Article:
N.M. Courthouse Seeking Security Upgrade

Dec. 11--Bernalillo County District Court will get a lobby remodel, possibly by spring, to improve court security.

The plan to alter the entry area of the 2nd Judicial District courthouse was under way long before the fatal shooting of John Hevener, but the alterations are one factor among many that might help prevent a similar encounter.

Hevener, 41, was a party in a domestic violence hearing who brought a knife into the courthouse just before Thanksgiving and was shot by officers assigned to security during a confrontation in the court clinic area.

"Everything's done to maximize security and deterrent and minimize danger, so to that extent, yes, we hope it will decrease the likelihood of another untoward event," said Chief Judge William F. Lang.

District Court administrator Juanita Duran said the 2006 Legislature appropriated $1 million for improvements to court security statewide. The Bernalillo County court got $200,000 of that, which will be used for design and construction costs.

The courthouse building is owned by the county, so Duran and Ken Bozell, a retired sheriff's officer who heads courthouse security, are hoping to piggyback onto the county's existing contracts with design firms and building contractors to speed the process.

"Basically, we want something similar to Metro (court)," Bozell said.

The Metro Court building has high partitions that make it nearly impossible to pass items through or bypass screening.

The district courthouse, in contrast, was designed and built before the Sept. 11, 2001, terrorist attacks.

"We have to work with the space we've got," Bozell said.

That means rearranging a lobby rotunda flanked by open stairways so courthouse visitors can move through screening more quickly. The other goal is to position a reception/visitor information booth in the same area.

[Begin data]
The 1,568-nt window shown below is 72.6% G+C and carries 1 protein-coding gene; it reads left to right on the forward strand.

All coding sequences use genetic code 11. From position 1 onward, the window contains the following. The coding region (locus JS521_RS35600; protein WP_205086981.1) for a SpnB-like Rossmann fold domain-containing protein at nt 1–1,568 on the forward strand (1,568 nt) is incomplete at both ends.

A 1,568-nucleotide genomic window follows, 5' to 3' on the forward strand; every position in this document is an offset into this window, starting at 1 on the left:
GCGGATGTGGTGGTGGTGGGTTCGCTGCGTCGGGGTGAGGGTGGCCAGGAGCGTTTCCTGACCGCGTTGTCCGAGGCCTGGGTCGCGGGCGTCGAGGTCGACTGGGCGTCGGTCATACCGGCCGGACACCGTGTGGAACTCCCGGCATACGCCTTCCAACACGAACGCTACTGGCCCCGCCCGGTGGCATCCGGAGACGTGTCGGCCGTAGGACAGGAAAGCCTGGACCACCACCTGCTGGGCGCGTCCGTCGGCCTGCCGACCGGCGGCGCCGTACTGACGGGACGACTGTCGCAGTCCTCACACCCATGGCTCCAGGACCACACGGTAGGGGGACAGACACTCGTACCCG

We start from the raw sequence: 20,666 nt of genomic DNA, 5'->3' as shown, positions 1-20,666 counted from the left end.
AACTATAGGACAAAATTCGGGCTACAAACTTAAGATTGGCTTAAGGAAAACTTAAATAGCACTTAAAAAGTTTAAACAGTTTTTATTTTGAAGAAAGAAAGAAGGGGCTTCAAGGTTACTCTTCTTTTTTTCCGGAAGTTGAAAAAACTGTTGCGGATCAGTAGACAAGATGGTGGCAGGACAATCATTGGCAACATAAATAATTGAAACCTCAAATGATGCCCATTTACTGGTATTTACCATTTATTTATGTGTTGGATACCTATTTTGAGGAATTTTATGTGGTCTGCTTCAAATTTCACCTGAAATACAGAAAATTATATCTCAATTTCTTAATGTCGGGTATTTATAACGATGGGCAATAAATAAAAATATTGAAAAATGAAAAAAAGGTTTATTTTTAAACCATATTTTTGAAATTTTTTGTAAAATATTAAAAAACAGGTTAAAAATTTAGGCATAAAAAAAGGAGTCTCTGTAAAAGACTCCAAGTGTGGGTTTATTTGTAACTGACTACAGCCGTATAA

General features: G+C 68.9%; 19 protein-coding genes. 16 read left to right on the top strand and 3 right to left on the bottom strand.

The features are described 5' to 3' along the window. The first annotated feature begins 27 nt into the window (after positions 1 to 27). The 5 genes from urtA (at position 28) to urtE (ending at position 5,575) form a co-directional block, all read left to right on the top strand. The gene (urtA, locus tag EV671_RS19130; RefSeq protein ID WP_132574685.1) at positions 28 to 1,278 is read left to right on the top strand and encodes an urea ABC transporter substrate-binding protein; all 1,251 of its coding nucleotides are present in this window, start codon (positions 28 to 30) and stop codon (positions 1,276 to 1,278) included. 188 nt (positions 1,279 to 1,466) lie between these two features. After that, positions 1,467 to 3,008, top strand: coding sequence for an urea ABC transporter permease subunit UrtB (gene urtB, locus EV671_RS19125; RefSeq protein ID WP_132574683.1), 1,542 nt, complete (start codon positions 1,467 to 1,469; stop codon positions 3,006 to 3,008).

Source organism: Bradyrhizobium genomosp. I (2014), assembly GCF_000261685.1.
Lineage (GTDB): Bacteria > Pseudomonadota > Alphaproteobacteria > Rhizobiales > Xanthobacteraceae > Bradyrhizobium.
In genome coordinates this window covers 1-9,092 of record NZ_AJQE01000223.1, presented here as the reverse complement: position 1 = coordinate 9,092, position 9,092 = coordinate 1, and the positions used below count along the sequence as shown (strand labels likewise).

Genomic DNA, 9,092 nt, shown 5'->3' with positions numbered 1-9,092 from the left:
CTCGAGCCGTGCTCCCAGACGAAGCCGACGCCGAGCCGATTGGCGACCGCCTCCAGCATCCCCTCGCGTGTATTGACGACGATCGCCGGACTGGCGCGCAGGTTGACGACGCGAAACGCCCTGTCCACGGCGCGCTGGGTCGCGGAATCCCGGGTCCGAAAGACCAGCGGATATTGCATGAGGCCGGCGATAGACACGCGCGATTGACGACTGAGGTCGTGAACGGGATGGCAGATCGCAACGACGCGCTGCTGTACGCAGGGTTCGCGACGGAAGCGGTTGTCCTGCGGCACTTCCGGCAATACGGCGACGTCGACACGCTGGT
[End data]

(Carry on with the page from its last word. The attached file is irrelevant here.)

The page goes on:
It's not uncommon, Bozell said, to have people go through the security screening and wander down the halls looking for their courtroom, only to discover they're in the wrong courthouse.

Three courthouses -- Metro, District and Federal -- are clustered at the corner of Fourth and Lomas NW.

The information desk with a glass partition, much like the ticket booth at a movie theater, will be constructed in the center front lobby to direct visitors and avoid that problem.

Bozell said there are no initial plans to purchase more Xray machines or magnetometers.

But officials do hope to place one or more computer screens in the lobby to direct parties to litigation to the correct judge, courtroom and floor.

The district court has 24 judges; all but the children's court judges are housed in the building at Fourth and Lomas. Juvenile court judges are housed at a complex on Second Street NW.

Although the $200,000 may not cover all the costs of the remodel, Duran said the district court did well to get such a significant amount. After the shooting, Duran said, she heard from other jurisdictions, most of which have much less security than in Albuquerque.

Copyright (c) 2006, Albuquerque Journal, N.M. Distributed by McClatchy-Tribune Business News.